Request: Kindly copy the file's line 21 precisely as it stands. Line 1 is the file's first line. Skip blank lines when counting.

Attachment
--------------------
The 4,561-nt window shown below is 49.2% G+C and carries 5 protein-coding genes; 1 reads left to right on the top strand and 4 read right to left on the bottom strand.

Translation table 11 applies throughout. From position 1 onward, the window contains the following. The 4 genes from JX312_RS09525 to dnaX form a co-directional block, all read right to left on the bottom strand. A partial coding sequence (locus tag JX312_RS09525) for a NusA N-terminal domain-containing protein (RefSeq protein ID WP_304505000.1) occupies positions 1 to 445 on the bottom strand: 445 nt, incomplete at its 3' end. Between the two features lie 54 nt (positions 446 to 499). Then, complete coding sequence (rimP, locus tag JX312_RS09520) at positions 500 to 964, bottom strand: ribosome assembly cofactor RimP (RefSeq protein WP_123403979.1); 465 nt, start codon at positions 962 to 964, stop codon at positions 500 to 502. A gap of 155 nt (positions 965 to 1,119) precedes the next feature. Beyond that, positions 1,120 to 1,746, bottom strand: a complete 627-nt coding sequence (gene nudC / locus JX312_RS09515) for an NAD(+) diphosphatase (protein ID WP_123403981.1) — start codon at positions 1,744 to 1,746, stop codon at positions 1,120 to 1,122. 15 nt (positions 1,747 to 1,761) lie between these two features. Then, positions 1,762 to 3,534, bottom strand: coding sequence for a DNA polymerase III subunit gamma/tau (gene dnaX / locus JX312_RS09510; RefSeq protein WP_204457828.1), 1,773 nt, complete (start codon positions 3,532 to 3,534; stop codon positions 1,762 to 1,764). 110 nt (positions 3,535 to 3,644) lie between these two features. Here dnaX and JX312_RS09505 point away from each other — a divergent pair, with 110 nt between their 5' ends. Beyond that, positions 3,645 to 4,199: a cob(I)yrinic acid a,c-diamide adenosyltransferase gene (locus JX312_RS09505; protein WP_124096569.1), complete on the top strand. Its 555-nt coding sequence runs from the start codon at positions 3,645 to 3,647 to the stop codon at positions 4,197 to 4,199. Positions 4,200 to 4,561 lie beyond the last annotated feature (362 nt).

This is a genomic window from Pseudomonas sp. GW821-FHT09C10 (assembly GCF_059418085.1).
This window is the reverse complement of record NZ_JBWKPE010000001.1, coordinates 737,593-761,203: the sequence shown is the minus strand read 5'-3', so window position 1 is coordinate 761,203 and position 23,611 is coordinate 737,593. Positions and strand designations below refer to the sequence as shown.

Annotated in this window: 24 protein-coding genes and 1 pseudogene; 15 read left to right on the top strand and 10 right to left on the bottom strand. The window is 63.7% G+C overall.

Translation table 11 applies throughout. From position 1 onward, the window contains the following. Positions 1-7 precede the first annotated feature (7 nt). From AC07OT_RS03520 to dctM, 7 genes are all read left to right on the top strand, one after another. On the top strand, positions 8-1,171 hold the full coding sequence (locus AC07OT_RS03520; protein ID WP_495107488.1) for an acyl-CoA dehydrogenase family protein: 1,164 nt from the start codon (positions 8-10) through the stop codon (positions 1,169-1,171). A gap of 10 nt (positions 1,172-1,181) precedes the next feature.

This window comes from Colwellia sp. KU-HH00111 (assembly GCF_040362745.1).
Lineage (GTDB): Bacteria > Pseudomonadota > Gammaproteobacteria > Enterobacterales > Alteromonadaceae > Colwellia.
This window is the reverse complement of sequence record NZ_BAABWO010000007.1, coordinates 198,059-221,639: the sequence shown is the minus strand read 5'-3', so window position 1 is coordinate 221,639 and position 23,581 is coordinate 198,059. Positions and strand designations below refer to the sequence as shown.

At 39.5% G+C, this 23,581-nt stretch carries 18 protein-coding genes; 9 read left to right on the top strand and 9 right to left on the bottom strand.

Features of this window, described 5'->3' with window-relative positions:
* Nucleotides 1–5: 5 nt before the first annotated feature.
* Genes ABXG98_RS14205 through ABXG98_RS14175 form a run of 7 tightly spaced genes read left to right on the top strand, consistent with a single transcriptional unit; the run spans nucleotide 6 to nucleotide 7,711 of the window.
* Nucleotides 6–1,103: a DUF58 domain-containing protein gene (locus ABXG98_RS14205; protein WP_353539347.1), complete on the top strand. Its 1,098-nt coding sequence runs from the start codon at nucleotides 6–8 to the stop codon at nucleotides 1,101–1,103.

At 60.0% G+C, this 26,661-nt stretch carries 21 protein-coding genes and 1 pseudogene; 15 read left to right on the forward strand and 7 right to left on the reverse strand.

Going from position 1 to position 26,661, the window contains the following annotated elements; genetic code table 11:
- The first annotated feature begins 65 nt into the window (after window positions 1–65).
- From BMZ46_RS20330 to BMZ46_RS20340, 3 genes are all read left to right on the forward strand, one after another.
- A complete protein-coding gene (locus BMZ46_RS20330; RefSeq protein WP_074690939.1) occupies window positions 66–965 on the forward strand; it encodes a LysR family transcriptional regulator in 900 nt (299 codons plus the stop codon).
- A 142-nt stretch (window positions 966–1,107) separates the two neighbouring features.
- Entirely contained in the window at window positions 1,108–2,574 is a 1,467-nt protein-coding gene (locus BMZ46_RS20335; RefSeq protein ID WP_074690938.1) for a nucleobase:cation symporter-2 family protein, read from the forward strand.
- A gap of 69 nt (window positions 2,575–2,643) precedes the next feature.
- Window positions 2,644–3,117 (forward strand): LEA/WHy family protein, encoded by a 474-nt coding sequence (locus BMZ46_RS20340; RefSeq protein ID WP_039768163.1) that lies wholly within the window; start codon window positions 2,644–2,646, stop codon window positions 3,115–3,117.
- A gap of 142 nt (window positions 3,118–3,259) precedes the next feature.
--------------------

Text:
- Entirely contained in the window at window positions 1,108–2,574 is a 1,467-nt protein-coding gene (locus BMZ46_RS20335; RefSeq protein ID WP_074690938.1) for a nucleobase:cation symporter-2 family protein, read from the forward strand.